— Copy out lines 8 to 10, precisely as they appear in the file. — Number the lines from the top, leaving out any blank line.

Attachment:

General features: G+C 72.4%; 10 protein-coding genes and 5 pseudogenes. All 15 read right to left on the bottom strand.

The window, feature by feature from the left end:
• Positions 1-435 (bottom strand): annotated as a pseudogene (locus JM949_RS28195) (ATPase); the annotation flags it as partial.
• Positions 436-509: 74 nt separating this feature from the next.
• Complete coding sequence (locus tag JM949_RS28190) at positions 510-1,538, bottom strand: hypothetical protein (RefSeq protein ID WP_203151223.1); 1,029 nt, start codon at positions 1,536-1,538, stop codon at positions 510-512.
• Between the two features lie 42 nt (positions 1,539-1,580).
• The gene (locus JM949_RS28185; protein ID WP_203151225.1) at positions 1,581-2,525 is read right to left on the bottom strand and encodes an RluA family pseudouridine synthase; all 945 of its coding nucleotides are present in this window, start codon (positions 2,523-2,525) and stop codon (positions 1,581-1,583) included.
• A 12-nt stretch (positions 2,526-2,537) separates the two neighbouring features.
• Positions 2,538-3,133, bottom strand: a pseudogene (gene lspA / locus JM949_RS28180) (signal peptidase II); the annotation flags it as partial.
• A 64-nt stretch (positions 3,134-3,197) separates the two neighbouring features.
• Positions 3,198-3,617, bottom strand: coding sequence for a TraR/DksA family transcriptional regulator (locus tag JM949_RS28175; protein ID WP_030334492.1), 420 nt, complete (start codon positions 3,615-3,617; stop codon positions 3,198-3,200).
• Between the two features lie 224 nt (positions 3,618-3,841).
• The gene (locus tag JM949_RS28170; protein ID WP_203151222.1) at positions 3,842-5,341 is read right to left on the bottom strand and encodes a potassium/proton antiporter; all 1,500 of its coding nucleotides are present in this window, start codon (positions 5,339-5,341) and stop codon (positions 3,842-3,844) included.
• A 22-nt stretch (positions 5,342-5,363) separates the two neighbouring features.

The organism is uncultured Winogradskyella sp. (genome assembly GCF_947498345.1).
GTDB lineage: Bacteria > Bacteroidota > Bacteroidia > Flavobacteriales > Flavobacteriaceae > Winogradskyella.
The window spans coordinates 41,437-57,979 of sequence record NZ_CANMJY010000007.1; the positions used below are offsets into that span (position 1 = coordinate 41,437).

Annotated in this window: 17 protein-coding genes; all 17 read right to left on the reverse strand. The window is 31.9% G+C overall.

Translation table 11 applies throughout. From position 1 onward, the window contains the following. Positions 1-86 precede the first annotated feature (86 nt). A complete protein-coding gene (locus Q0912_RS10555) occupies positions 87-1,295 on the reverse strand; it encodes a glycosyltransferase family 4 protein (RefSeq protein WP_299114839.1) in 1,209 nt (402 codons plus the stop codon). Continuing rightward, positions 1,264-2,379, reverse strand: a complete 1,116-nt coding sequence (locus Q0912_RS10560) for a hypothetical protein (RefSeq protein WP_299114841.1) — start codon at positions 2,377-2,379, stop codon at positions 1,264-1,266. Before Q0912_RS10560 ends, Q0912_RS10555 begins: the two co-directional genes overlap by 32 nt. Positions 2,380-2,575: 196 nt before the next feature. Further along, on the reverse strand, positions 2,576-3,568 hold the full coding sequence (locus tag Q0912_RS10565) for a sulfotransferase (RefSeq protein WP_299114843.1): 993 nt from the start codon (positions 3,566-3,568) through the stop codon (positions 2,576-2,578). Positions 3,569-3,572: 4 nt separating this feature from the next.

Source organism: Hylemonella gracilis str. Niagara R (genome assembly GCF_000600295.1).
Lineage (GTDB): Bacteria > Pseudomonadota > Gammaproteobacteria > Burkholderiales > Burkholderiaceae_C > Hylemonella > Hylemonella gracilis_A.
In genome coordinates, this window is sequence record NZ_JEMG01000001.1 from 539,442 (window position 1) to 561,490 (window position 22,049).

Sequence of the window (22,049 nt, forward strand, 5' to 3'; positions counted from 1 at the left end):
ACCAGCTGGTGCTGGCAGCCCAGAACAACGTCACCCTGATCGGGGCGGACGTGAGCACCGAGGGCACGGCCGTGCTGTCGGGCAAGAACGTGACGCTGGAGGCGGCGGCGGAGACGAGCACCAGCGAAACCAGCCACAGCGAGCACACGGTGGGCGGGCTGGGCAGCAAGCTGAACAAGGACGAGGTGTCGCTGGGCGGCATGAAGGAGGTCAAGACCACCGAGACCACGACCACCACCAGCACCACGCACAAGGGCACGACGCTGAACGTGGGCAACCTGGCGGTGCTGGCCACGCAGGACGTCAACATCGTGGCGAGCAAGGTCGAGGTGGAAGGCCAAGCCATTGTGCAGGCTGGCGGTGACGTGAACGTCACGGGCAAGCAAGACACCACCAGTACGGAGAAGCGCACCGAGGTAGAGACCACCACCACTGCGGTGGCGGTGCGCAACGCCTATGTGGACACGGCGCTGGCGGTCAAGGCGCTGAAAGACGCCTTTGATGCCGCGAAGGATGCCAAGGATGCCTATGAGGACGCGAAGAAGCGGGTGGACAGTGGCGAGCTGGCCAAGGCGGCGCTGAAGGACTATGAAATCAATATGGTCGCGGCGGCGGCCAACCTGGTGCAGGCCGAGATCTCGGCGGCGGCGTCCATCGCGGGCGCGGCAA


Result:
• A 12-nt stretch (positions 2,526-2,537) separates the two neighbouring features.
• Positions 2,538-3,133, bottom strand: a pseudogene (gene lspA / locus JM949_RS28180) (signal peptidase II); the annotation flags it as partial.
• A 64-nt stretch (positions 3,134-3,197) separates the two neighbouring features.